If you’ve got grey hair, it could mean you also have an increased risk of heart disease.
New research suggests getting those salt and pepper tones is linked to an increased risk of heart disease in men.
The study of more than 500 men found that those with the whitest hair had the most increased risk of coronary artery disease, independent of chronological age and established cardiovascular risk factors.
According to the researchers, from Cairo University, atherosclerosis (a disease of the arteries linked to heart disease) and hair greying share similar mechanisms.
These include impaired DNA repair, inflammation, hormonal changes and the age deterioration of functional cells.
The study assessed the prevalence of grey hair in patients with and without coronary artery disease and whether it was an independent risk marker of disease.
To draw their conclusions, researchers looked into potential links between greying hair and heart disease in a total of 545 men.
Volunteers were divided into subgroups according to the presence or absence of coronary artery disease and the amount of grey or white hair they had.
The amount of grey hair was graded using the hair whitening score: 1 = pure black hair, 2 = black more than white, 3 = black equals white, 4 = white more than black, and 5 = pure white.
Data was collected on traditional cardiovascular risk factors including high blood pressure, diabetes, smoking, high cholesterol and family history of coronary artery disease.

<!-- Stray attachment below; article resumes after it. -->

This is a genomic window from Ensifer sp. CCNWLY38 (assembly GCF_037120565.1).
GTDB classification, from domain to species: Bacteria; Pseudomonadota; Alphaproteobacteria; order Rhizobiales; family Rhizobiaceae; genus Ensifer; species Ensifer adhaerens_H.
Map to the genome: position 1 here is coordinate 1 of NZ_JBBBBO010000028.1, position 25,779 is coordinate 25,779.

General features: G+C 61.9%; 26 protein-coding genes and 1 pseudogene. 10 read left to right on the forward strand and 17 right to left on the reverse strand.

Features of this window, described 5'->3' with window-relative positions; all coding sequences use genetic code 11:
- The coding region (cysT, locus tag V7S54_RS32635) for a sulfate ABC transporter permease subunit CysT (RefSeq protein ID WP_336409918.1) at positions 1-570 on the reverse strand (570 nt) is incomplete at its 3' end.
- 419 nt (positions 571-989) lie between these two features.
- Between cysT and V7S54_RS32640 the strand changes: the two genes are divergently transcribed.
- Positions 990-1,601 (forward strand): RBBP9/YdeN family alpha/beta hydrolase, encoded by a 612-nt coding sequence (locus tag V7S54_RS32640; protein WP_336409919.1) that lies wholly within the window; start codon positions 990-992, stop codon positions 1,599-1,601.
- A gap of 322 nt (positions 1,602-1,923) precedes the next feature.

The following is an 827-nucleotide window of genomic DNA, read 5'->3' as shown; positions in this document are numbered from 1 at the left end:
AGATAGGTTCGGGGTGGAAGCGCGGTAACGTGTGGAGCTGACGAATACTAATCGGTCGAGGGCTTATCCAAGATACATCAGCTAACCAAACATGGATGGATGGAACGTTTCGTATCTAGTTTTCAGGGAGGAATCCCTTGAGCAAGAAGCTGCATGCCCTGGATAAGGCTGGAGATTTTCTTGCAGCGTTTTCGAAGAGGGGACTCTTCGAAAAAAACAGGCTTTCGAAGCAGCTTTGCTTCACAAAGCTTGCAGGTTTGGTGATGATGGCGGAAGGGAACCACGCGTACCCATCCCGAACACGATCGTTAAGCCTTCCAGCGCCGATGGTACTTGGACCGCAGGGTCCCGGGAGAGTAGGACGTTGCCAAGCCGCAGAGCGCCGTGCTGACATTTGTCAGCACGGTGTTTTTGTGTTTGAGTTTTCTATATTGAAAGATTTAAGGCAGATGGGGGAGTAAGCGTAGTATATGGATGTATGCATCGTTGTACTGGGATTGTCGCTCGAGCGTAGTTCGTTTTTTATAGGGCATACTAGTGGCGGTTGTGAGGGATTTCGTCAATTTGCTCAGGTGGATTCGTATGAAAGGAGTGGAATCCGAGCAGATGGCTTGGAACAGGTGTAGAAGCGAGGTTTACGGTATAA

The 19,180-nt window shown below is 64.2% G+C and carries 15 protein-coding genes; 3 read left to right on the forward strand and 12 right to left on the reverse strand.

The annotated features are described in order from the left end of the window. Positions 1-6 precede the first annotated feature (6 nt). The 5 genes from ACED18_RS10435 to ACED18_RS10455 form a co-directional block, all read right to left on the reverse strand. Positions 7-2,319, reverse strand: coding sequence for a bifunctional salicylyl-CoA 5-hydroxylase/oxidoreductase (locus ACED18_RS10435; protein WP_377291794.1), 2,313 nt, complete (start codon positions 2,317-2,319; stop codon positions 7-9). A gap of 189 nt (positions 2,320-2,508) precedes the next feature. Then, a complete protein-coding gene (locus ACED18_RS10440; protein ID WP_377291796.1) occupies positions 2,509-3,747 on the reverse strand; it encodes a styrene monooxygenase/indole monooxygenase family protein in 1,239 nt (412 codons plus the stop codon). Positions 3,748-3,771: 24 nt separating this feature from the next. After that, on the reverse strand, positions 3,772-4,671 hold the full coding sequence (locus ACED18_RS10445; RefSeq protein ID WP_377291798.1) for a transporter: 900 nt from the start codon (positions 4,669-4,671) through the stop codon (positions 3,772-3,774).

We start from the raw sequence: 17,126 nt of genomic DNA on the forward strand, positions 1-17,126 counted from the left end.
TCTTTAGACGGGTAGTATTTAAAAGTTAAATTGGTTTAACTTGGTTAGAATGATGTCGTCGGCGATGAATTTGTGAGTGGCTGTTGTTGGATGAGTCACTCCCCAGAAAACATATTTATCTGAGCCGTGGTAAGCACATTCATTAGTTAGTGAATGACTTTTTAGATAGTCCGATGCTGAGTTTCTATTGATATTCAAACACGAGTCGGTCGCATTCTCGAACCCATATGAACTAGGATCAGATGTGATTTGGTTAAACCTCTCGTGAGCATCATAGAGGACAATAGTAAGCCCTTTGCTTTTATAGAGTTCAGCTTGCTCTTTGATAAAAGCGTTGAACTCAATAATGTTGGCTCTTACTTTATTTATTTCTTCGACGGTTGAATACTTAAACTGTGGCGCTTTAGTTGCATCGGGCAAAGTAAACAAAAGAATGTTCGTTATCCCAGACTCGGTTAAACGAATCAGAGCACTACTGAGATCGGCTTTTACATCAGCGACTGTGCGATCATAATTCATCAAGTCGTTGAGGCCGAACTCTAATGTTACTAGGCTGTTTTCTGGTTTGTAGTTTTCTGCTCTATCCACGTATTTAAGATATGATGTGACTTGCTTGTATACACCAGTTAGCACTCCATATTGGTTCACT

The researchers found that a high hair whitening score (grade 3 or more) was associated with increased risk of coronary artery disease, independent of chronological age and established cardiovascular risk factors.
Patients with coronary artery disease had a statistically significant higher hair whitening score and higher coronary artery calcification than those without coronary artery disease.
“Atherosclerosis and hair greying occur through similar biological pathways and the incidence of both increases with age,” said Dr Samuel, a cardiologist at Cairo University, Egypt.
“Our findings suggest that, irrespective of chronological age, hair greying indicates biological age and could be a warning sign of increased cardiovascular risk.”
Dr Samuel said seemingly symptomless patients at high risk of coronary artery disease should have regular check-ups to avoid early cardiac events by initiating preventive therapy.
“Further research is needed, in coordination with dermatologists, to learn more about the causative genetic and possible avoidable environmental factors that determine hair whitening,” she added.
“A larger study including men and women is required to confirm the association between hair greying and cardiovascular disease in patients without other known cardiovascular risk factors.”
She concluded that if the findings are confirmed, the grey hair scoring system could be used as a predictor for coronary artery disease.